Procedures

Each month the Tennessee Division of Rehabilitation Services provided the Bureau of Business and Economic Research/Center for Manpower Studies (BBER/CMS) at The University of Memphis with a list of consumers. Staff at the BBER/CMS contacted consumers by telephone 60 days after closure and administered the questionnaire by phone. If the initial attempt to contact the consumer was unsuccessful, six additional attempts were made to contact the consumer. The BBER/CMS attempted to contact 10,407lients. Of this number, 41% (n = 4284) were contacted and completed the questionnaire. The BBER/CMS was unable to contact 51% (n = 5315) while 8% (n = 808) were contacted but refused to respond. Of the 4284 participants who completed the questionnaire approximately 53% of the questionnaires were unusable because of missing data, frequency of items marked "not sure", "does not apply", and no response answers, and out of range values. A final sample of 2031 participants were used for analysis.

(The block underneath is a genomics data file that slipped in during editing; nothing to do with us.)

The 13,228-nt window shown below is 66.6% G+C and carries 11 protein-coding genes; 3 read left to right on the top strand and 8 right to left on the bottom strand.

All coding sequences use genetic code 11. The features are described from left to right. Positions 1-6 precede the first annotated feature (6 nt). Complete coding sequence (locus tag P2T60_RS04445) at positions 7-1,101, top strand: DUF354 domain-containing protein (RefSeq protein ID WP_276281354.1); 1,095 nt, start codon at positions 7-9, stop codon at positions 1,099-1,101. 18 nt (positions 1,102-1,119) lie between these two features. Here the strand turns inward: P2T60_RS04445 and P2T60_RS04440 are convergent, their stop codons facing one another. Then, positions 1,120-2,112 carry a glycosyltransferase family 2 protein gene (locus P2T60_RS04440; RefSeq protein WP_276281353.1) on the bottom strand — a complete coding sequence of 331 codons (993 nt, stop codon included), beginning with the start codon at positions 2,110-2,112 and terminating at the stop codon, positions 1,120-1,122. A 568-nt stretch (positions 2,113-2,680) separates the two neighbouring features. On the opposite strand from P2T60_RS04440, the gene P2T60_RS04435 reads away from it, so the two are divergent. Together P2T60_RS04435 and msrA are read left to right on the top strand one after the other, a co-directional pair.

Data analysis

A sequential logistic regression analysis was performed to assess the degree of relationship between employment status (full-time or unemployed) and the remaining variables. Logistic regression was selected due to the dichotomous outcome variable and mixed nature of the levels of measurement on predictors. The choice of a sequential analysis was made in order to ascertain the unique contribution of WAI score beyond that of the demographic variables. An alpha of .01 was adopted as a minimum level of significance for all statistical tests.

Results

Urban Participants